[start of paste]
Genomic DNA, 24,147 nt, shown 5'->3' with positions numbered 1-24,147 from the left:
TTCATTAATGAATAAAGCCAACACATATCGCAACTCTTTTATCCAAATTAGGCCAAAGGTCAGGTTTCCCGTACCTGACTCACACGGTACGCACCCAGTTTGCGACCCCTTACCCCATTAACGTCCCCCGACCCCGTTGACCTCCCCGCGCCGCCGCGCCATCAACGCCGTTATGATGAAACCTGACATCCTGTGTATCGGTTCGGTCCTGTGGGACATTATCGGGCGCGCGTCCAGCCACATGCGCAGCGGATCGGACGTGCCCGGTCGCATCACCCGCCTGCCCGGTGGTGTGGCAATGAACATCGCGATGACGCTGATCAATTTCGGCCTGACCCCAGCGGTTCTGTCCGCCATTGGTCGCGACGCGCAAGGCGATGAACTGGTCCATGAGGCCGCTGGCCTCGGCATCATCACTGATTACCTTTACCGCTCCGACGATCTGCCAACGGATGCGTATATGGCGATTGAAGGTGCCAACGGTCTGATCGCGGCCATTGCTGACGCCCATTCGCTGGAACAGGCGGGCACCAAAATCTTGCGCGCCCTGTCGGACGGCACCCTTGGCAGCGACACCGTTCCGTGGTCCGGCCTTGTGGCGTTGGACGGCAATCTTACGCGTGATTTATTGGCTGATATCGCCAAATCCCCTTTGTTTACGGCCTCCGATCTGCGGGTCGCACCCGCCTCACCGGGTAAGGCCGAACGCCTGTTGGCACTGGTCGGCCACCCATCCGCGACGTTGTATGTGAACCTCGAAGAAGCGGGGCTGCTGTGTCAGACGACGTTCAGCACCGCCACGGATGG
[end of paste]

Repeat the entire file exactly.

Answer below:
Genomic DNA, 24,147 nt, shown 5'->3' with positions numbered 1-24,147 from the left:
TTCATTAATGAATAAAGCCAACACATATCGCAACTCTTTTATCCAAATTAGGCCAAAGGTCAGGTTTCCCGTACCTGACTCACACGGTACGCACCCAGTTTGCGACCCCTTACCCCATTAACGTCCCCCGACCCCGTTGACCTCCCCGCGCCGCCGCGCCATCAACGCCGTTATGATGAAACCTGACATCCTGTGTATCGGTTCGGTCCTGTGGGACATTATCGGGCGCGCGTCCAGCCACATGCGCAGCGGATCGGACGTGCCCGGTCGCATCACCCGCCTGCCCGGTGGTGTGGCAATGAACATCGCGATGACGCTGATCAATTTCGGCCTGACCCCAGCGGTTCTGTCCGCCATTGGTCGCGACGCGCAAGGCGATGAACTGGTCCATGAGGCCGCTGGCCTCGGCATCATCACTGATTACCTTTACCGCTCCGACGATCTGCCAACGGATGCGTATATGGCGATTGAAGGTGCCAACGGTCTGATCGCGGCCATTGCTGACGCCCATTCGCTGGAACAGGCGGGCACCAAAATCTTGCGCGCCCTGTCGGACGGCACCCTTGGCAGCGACACCGTTCCGTGGTCCGGCCTTGTGGCGTTGGACGGCAATCTTACGCGTGATTTATTGGCTGATATCGCCAAATCCCCTTTGTTTACGGCCTCCGATCTGCGGGTCGCACCCGCCTCACCGGGTAAGGCCGAACGCCTGTTGGCACTGGTCGGCCACCCATCCGCGACGTTGTATGTGAACCTCGAAGAAGCGGGGCTGCTGTGTCAGACGACGTTCAGCACCGCCACGGATGG